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Estimating tide times and tidal streams by simply observing the moon

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What is the issue?
In certain sailing areas such as in the English Channel, the tides are central to cruising activities. The essential guides will always be the latest tide tables and a tidal stream atlas.

Why address this?
You don't always have to be dependent upon these tidal guides, as a quick glance at the moon, which is the most important tidal control factor, can provide a lot of information. The first known sea-level record of an entire spring/neap cycle was made in 1831 on the Navy Dock in the Thames Estuary. Before this, a glance at the moon was the old way of doing it. It still serves today with a little background understanding of the key principles which will enable the briefest glance to provide a broad outline of what is in store in the coming days. Just as it has done so for sailors since prehistoric times.

How to address this?
The first principal to establish is when your local tides generally fall. Any sailing almanac, such as Reeds, will provide this information and perhaps even the vessel's chart-plotter. My most recent sailing ground has been in and around The Solent, set in central southern England, and here High Water Springs equate to midnight and midday.

So as the moon circles the earth about every 28 days, it creates a Spring tide when the sun and moon align or are diametrically opposite. This occurs about every 14 days – full moon and new moon - and the tides return to that reliable midnight and midday with neaps being six hours adrift.

The moon circling the earth
Photo: EPIC image captured by NASA’s DSCOVR satellite

Knowing cycle and timing allows you to glance at the moon, and after allowing for the added inertia, means that the top of Springs will be a day or two after full moon or at new moon, which will allow you to roughly predict when high water will be. Or even when it is possible to visit shallower locations with the benefit of the larger range, such as Newport Click to view haven, Isle of Wight, which becomes a lunchtime possibility for deeper vessels during Springs.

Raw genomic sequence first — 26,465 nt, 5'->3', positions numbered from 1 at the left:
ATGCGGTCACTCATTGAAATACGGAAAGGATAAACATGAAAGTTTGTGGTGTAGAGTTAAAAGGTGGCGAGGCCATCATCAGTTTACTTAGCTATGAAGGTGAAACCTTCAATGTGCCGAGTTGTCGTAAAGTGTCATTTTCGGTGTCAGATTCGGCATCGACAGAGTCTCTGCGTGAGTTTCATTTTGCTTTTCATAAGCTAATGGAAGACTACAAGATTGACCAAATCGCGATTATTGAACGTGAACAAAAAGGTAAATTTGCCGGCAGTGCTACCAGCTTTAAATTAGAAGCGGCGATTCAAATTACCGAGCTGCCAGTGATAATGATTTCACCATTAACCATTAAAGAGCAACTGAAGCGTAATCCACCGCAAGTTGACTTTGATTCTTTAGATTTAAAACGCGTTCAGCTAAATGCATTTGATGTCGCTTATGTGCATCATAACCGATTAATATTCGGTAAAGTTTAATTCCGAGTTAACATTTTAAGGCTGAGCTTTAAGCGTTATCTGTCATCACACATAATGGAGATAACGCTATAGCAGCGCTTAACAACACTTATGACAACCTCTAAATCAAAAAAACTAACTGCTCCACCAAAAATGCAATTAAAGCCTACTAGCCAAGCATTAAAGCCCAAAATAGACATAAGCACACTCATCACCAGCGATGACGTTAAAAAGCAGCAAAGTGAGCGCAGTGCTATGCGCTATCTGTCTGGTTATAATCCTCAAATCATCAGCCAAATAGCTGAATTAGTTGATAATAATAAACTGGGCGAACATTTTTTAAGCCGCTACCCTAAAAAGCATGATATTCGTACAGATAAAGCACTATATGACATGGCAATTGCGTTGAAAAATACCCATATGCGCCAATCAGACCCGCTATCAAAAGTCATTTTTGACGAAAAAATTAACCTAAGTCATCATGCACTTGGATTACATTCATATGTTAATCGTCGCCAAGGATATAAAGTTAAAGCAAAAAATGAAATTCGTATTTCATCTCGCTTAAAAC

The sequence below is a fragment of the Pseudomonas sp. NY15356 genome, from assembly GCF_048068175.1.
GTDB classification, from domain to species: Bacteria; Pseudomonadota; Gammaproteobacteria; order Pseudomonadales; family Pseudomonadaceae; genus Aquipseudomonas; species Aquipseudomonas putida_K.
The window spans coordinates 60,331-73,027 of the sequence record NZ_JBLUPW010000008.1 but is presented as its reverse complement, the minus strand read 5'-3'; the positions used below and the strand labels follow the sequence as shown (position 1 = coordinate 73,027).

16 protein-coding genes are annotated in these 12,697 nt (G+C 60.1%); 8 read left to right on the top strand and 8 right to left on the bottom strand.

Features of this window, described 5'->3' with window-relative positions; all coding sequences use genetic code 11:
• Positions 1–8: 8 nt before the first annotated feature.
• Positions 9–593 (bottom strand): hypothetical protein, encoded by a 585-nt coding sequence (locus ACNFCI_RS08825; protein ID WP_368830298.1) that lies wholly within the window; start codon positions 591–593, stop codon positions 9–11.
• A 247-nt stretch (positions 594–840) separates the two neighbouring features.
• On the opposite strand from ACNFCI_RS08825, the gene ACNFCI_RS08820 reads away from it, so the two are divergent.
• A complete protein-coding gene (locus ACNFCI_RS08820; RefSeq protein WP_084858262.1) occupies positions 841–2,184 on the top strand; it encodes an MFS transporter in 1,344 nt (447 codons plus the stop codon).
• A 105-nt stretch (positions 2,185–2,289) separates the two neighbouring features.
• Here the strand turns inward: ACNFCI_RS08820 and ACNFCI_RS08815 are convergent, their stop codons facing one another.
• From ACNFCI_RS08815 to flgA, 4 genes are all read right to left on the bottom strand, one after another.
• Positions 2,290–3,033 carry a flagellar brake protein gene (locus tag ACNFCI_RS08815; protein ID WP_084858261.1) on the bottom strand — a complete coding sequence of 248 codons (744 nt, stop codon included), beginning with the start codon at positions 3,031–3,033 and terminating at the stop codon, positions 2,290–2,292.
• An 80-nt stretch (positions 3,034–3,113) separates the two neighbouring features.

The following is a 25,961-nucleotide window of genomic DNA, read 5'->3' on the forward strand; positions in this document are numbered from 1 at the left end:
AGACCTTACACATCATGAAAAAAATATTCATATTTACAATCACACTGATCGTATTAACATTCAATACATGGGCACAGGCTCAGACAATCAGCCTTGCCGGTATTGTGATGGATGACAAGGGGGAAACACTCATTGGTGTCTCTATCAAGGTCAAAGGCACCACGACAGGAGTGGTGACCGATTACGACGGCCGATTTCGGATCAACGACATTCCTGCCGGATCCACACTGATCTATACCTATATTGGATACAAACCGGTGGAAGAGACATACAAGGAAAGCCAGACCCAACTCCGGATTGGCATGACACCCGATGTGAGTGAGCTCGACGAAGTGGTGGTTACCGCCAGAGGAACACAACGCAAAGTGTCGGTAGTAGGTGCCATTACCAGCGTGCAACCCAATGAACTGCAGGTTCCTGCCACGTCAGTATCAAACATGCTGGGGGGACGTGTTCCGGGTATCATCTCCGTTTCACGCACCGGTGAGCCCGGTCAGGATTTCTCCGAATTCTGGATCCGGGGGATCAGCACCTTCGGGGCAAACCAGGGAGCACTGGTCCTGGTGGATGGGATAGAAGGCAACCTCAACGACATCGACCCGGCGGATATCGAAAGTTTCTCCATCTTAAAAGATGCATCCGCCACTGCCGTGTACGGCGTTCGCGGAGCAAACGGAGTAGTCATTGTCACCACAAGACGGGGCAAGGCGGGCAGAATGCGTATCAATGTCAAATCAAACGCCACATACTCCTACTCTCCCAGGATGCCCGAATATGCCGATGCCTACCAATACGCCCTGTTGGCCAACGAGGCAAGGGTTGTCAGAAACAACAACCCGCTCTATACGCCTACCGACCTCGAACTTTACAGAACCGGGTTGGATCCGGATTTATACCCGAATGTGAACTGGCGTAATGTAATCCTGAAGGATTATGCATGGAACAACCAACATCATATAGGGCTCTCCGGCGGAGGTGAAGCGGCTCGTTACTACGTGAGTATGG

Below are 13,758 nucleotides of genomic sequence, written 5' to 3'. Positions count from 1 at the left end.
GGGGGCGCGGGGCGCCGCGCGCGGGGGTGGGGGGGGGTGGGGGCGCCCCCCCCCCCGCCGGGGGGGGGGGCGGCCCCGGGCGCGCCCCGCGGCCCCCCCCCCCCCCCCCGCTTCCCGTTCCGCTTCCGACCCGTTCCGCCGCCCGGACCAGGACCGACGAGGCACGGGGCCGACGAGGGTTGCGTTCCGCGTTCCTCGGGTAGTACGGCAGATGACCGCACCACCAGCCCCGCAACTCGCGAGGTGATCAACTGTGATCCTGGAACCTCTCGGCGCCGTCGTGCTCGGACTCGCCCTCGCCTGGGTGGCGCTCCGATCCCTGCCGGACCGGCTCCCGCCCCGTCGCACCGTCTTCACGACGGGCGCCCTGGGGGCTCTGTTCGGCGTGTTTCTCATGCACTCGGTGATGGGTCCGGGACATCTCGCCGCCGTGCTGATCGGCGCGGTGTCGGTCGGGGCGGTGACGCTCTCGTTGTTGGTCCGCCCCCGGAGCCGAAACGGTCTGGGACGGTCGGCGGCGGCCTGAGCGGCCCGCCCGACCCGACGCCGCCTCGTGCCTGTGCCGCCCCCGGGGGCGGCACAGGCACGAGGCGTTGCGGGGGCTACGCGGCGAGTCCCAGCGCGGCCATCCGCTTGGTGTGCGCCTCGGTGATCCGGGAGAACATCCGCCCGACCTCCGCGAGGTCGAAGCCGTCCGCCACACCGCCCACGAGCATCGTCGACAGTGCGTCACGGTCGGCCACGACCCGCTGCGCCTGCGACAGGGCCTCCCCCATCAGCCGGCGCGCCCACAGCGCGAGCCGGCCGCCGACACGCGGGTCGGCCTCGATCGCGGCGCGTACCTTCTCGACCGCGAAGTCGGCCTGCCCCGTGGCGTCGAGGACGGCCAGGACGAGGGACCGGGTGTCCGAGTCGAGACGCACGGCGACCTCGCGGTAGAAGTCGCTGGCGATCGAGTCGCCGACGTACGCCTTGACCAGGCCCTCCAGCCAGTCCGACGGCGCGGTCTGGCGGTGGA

But it all depends upon establishing when the tides generally fall for your local area or those of the visited area. For example, in the west country they fall around 0600 and 1800, on the Thames, they usually arrive at about 0300 and 1500. Once you know that you have the key to the framework.

The same reasoning can just as easily applied to the tidal flows around the British Isles. The great tidal wave from the Atlantic Ocean meets Ireland and splits a little to the south of The Skellig Islands, about 10 miles west of Bolus Head County Kerry. It then sets in two separate paths around the island of Ireland. One part goes to the north, sweeping around the northwest coasts and enters the Irish Sea by the North Channel. The other part goes to the east, rounding Cape Clear to enter the Irish Sea by the South Channel.

The distances between the peaks and troughs of the waves are roughly 314 nautical miles (580 kilometres) and it takes roughly six hours, 12½ minutes for the lowest point of the trough to arrive after a peak has passed, and this is the time between high and low tides. In the case of Ireland, it takes seven hours after the separation occurred for the two streamsg to flow together again in the vicinity of St. John’s Point, to the south of Strangford Lough. Knowing this enables you to estimate the tidal streams around the coastline, it floods to St. John’s Point and ebbs back to The Skellig Islands.

Likewise, the tidal wave from the Atlantic Ocean meets England and splits at Land’s End. One branch travels north up the west coast, around the tip of Scotland, then down the east coast. The other flows up the English Channel and the two converge off the Thames Estuary. So the tides flood towards the Thames Estuary and ebb towards Land’s End.

With thanks to:
Michael Harpur, Yacht Whistler.

Tidal forces from the Moon and the Sun

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